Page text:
LAURA PATERSON is still recovering from this hard-hitting but well-executed performance.
Corpus Playroom, 9.30 PM, March 4th-8th, £6/5.
A profound meditation on society and government, The Cut is fairly heavy stuff. The play follows the life of a civil servant, Paul, as he struggles in a dystopian future. We see his life transformed by changing attitudes towards the mysterious, controversial and painful process that gives the play its title and aims to “cut away this history and this wanting”.
Mark Ravenhill’s play was a brave choice since it consists almost exclusively of stilted dialogues. His work is more of the bone structure of a drama, with little plotline and ambiguity obscuring the few events that do happen. Unanchored by clear dates or place names, we’re given little information on this dystopian society and we’re never quite sure how similar or different it is from our own. However this lack of clarity actually proves quite liberating, since it allows free interpretation of the events and speech. Whether you read it as an allegory of capital punishment, social hierarchy or just the brainchild of a manic-depressive, The Cut will make you think.
In this production the minimal use of props and clinical lighting makes the stage feel as bare as the script, so the sole focus is the dialogue. Such a skeletal play demands some top-class acting to flesh it out. Ravenhill had the advantage of Ian Mckellen in his production. Nevertheless Henry St Leger-Davey’s cast all deliver affecting and believable performances in the Corpus Playroom and keep the audience riveted until the end. Alaisdar Mcnab and Aoife Kennan paint an especially unnerving picture of a clinical marriage fostered by the dystopian society. There are elements of the plot that are alien to our everyday lives, but the vivid depictions of loneliness and suffering on-stage are something we can easily recognise.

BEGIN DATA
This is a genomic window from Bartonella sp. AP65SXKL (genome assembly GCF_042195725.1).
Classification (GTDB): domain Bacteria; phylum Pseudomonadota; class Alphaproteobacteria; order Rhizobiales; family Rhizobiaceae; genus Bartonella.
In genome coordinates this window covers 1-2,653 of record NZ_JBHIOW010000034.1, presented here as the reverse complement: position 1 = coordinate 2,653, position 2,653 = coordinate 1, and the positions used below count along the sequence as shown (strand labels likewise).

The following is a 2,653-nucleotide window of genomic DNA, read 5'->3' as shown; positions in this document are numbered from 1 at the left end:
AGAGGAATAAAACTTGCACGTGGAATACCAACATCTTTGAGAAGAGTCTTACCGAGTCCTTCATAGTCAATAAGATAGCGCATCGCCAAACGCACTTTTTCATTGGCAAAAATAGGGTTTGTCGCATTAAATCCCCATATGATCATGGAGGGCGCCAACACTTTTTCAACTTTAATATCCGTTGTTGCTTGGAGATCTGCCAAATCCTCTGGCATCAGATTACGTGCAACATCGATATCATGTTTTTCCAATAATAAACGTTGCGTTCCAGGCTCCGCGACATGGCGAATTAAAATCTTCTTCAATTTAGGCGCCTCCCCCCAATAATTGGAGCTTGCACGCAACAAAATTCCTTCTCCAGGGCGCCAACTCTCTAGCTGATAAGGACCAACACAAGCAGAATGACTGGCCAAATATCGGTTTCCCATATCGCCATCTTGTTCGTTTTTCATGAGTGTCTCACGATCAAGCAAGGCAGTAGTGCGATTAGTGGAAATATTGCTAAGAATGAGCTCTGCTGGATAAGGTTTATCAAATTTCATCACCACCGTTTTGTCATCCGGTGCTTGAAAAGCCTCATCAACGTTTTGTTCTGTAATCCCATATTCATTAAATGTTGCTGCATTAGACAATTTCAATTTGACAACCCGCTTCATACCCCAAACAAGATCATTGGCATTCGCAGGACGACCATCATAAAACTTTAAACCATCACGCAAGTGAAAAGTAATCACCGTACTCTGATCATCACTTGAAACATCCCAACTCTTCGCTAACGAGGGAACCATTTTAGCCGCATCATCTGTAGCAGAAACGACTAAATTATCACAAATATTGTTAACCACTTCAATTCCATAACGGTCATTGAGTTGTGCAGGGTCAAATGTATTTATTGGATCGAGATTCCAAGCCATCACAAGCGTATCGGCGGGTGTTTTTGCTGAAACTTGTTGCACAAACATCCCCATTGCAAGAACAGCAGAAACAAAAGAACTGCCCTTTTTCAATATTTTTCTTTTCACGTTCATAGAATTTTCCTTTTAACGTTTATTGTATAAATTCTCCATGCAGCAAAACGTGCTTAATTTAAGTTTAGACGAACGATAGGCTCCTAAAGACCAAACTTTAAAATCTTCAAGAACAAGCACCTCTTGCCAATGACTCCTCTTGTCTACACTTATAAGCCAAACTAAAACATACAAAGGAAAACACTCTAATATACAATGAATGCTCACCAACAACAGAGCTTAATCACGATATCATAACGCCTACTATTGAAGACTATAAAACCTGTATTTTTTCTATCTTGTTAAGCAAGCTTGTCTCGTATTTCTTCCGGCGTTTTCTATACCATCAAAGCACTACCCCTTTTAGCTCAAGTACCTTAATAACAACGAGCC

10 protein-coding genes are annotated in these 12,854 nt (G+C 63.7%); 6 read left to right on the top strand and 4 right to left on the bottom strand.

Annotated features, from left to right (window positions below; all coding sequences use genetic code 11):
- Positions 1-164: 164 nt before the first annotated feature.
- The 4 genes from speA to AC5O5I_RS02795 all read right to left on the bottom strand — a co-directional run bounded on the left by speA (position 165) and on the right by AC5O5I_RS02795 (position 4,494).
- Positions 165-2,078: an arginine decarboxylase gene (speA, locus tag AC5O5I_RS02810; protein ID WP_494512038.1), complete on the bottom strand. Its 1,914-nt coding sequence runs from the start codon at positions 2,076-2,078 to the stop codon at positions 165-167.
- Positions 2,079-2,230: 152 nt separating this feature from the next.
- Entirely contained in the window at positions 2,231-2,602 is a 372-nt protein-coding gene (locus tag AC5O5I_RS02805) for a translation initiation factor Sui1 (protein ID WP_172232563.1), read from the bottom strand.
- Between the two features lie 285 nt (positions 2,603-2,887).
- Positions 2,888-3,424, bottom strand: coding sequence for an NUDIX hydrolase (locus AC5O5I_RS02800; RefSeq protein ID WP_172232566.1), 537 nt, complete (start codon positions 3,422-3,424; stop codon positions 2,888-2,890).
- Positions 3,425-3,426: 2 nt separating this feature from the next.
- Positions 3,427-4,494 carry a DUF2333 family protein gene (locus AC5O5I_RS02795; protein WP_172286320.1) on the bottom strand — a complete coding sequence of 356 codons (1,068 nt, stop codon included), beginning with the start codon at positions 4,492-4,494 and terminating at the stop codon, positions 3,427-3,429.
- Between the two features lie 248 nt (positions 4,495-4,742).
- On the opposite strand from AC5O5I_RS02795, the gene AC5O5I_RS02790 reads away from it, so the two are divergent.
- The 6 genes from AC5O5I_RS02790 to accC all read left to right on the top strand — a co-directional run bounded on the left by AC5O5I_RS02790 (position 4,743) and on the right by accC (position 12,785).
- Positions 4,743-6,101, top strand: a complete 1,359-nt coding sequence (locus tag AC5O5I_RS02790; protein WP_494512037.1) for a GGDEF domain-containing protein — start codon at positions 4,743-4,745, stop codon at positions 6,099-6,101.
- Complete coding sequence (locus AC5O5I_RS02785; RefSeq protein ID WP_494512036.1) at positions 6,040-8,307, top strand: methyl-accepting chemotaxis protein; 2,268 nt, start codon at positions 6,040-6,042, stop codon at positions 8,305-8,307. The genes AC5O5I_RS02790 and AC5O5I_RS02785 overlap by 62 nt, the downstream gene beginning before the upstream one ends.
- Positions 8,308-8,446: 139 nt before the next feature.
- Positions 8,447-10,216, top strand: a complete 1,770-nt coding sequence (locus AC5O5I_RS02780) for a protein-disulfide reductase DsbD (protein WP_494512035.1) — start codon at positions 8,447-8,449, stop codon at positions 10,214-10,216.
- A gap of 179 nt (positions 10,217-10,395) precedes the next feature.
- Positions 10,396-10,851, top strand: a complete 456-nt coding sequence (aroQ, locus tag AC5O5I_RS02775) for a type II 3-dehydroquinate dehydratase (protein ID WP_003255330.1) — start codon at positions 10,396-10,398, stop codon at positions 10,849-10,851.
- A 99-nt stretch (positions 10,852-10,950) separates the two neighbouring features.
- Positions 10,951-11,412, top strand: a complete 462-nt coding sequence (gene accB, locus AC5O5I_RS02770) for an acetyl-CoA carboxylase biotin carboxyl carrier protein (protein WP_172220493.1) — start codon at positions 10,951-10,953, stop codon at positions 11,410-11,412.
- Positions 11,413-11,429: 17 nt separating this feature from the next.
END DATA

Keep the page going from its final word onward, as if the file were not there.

At times The Cut made for uncomfortable viewing, with frequent swearing, shouting and the perpetual suffering of the characters on-stage. In such an intimate venue it verged on being threating. But realistically, a dystopian play about chopping up people was never going to be in the same ballpark as the Lola Lo Down. Still, the audience gave me a bit of light relief when a nearby gentleman began enthusiastically masticating his dentures during one particularly poignant silence.
On paper The Cut should be an hour and a half of depressing meditations on how rubbish life is, triggering traumatic flashbacks to the despondency of week five. Yet somehow the cast pull it off. The play doesn’t necessarily provide entertainment, but rather food for thought, allowing you to make what you will of the production. If a little gloomy, The Cut provides the chance to think for the pleasure of thinking. I’d forgotten how nice it was to use formulate thoughts that don’t have to be exactly 2000 word in length and come without the pressure of looming essay deadlines.
The Cut is a challenging play for both cast and audience, but it hits hard and is well worth a visit.